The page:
Rishi Sunak Raises Concerns Of ‘Enhanced Affordability Checks’

The Chancellor of the Exchequer Rishi Sunak has raised direct concerns with the DCMS regarding the imposition of more ‘enhanced affordability checks’ on bookmakers.

Confirmed by the Racing Post, Sunak’s Richmond North Yorkshire constituency local racing delegates wrote to the Chancellor opposing a request for a consultation being reviewed by the UK Gambling Commission (UKGC).

2005 Gambling Act

A consultation has been carried out to discuss more possible measures on remote gambling consumer safety and player affordability restrictions as part of the government’s ongoing review of the 2005 Gambling Act.

A plan to impose a ‘safety threshold’ of a cumulative £ 100 loss for consumers before presenting proof that they can afford to wager is among the steps.

Blanket measure

Racing management claims that the imposition of a ‘blanket measure’ such as the £ 100 protection threshold would have a further £ 60 million effect on the sport’s revenues.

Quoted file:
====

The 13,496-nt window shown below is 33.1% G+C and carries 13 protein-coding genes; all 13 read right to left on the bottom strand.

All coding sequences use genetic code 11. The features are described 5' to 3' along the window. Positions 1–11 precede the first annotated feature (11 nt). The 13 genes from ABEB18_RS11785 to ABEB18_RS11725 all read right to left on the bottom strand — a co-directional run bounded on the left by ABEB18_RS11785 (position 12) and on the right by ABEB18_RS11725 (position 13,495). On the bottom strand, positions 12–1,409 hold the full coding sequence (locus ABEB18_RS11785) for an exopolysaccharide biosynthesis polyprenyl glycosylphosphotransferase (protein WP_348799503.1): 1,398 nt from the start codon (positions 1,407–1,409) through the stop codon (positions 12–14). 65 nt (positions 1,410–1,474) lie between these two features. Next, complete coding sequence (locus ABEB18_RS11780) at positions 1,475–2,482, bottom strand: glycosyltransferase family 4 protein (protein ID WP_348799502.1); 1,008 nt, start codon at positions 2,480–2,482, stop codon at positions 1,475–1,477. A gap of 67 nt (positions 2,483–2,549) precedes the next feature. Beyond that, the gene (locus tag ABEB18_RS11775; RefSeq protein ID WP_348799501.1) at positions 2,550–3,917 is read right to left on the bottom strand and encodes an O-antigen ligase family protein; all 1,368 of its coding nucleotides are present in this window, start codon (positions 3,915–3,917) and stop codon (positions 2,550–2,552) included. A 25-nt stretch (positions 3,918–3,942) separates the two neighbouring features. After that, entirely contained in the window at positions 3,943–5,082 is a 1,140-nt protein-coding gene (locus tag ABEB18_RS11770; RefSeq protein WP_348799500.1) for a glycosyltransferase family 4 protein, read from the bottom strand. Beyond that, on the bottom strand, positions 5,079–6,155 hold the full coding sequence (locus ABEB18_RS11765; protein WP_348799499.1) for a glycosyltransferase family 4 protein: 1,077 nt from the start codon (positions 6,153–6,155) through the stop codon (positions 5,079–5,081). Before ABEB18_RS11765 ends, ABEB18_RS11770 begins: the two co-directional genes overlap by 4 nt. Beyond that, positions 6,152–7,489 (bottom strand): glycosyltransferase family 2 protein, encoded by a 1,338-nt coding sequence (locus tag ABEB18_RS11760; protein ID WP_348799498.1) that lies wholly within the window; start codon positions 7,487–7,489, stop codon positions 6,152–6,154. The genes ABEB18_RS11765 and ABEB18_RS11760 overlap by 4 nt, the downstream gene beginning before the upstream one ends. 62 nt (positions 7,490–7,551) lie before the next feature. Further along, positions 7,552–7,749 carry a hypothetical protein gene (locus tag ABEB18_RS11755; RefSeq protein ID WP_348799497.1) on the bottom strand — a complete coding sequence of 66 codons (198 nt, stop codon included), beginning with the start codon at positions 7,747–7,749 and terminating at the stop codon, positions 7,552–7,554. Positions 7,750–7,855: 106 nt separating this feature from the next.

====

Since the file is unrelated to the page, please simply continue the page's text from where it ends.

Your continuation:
It is confirmed that Sunak directly approached DCMS Secretary Oliver Dowden with regard to the radical steps.

Sunak is said to be leading the exchequer in ongoing negotiations with various UK business leaders as he prepares to deliver the UK Spring Budget on 3 March, proposing new funding schemes for pandemic-impacted companies.

Meanwhile, as the current CEO of the British Horseracing Authority (BHA), Julie Harrington discussed the issue with UKGC chief Neil McArthur during an ‘introductory meeting.’

As the sport had been reversed by a year of Covid constraints, Harrington cautioned that racing could not afford to cross any more revenue barriers, forcing it to accommodate a £ 250 million revenue hit from closed race courses.

Support enhanced affordability checks

Betting and Gaming Council (BGC) Chief Executive Michael Dugher reiterated his support for fair and evidence-led initiatives.

He tweeted: “I support enhanced affordability checks on betting, but these should be targeted towards at-risk groups – not the millions of people who bet perfectly safely. If checks are unnecessarily onerous, punters will go to the unsafe, unregulated black market.”

Speculation in the media is rising as to how DCMS and the government will perform their generational analysis of the Gambling Act of 2005.

The Daily Telegraph claimed this week that PM Boris Johnson would support the prohibition of football-wide gambling shirt sponsorships as a cross-party support initiative.